How can women use these stories to benefit their own lives?
I believe the biggest benefit from these stories is to show women where they learned patterns of victim hood and unreasonable fixations on appearance. Women should look at challenges in their lives and ask, "What Wouldn't Snow White Do?" We can be our own heroes instead of waiting for a man to save us. Although, I must admit that Cinderella reminds us of the power of wearing a killer pair of heels.

Is there anything else you think I should know?
The best fairytale heroines are Belle from Beauty and the Beast and Fiona from the Shrek series. Belle taught us that reading is cool, and what is on the inside of someone is more important than what's on the outside. Fiona taught us that you can get the love of your dreams and still have terrible skin, a barrel for a belly, a bulbous nose, and freaky ears. She is responsible for her happiness, sticks up to her man when called for and chooses her own destiny over what other people think. Fiona ROCKS!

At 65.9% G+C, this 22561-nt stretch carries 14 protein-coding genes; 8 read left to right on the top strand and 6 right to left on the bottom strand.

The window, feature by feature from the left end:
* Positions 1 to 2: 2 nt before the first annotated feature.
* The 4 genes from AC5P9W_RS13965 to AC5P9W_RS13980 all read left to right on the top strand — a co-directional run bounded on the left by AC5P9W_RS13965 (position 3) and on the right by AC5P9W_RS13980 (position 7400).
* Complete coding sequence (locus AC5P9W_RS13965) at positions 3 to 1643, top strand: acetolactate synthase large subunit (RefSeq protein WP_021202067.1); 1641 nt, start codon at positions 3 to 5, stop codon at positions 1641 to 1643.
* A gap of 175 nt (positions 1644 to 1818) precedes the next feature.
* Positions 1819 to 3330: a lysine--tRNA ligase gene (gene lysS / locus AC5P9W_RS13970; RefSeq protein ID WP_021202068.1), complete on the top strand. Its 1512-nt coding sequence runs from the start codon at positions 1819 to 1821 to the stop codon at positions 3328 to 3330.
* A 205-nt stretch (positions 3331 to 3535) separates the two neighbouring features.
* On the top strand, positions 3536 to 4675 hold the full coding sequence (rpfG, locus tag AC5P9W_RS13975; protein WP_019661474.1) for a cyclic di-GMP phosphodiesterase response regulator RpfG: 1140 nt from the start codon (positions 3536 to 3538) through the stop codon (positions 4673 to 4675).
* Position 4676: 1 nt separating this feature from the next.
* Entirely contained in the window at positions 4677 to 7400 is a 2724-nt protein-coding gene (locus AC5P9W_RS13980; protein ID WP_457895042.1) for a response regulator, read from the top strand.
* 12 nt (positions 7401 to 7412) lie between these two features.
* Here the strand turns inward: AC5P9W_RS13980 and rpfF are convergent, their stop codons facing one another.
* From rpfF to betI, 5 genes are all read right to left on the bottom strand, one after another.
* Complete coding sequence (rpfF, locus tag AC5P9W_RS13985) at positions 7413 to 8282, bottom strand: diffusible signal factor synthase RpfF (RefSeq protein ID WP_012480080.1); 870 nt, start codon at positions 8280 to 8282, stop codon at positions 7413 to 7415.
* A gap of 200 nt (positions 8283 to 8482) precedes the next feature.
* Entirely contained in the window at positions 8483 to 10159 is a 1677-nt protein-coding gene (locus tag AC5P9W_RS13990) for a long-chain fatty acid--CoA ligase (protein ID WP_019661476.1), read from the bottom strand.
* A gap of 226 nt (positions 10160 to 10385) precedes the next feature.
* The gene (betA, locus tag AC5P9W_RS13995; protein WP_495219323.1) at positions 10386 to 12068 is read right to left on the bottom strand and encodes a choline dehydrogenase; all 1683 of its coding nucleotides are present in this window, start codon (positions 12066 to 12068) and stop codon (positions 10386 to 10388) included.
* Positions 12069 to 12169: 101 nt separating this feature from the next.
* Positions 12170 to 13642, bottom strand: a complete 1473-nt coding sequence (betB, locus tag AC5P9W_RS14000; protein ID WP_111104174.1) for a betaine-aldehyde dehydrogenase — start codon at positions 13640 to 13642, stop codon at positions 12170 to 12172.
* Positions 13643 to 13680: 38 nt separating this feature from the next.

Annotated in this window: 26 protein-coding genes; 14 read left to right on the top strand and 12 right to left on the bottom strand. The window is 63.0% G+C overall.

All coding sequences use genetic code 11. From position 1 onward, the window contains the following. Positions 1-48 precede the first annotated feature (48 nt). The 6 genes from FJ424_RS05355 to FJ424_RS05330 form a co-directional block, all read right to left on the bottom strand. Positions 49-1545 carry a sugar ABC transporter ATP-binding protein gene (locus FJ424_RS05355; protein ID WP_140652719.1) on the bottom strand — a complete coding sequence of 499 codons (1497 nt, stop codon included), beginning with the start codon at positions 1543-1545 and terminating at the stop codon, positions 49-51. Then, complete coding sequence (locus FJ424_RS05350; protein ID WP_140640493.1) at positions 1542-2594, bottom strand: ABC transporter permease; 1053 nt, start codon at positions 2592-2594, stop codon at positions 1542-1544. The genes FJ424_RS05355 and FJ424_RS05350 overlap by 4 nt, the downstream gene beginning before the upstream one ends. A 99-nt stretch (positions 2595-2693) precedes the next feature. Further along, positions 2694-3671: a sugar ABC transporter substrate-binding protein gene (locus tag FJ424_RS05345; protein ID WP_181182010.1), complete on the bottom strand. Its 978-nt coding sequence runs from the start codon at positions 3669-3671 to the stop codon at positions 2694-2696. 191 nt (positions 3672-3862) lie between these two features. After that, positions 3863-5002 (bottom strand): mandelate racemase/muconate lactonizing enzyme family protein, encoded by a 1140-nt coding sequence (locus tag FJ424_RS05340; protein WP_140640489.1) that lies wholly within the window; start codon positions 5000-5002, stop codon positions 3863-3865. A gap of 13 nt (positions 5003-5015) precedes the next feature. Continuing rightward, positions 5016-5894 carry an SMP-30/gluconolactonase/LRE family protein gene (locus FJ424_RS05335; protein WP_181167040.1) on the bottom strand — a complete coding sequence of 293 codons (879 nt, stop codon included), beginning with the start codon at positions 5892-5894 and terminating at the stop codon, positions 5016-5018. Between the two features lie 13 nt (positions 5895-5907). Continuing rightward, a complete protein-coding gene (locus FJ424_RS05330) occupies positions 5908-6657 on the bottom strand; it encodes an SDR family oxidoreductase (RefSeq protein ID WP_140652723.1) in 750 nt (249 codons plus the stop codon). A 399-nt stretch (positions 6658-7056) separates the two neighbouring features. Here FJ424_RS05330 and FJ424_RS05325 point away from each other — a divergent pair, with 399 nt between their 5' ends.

Tuesday, December 8, 2009

We Knew We Were Gonna See This

I am currently sitting at the Minneapolis International Airport, praying that the airplane on which I am about to board can outrun a raging blizzard. Yippy F#$king Skippy.

As a recent transplant from Florida to Minnesota, I am often asked why I would voluntarily choose to leave Paradise for life in the Frozen Tundra. (The word 'insane' is often used in the question.) When we packed up our worldly belongings in August and headed north, it seemed like a good idea at the time. Fast forward four months later, and I'm shivering my ass off. News Flash: This time of year, Minnesota gets cold. It gets BUTT-cold. It gets oh-shit-my-nipples-feel-like-they-are-going-to-friggin-fall-off cold. And it's not even Christmas. Jesus, what the hell was I thinking? I'm not swearing to the Lord; I'm literally asking Him.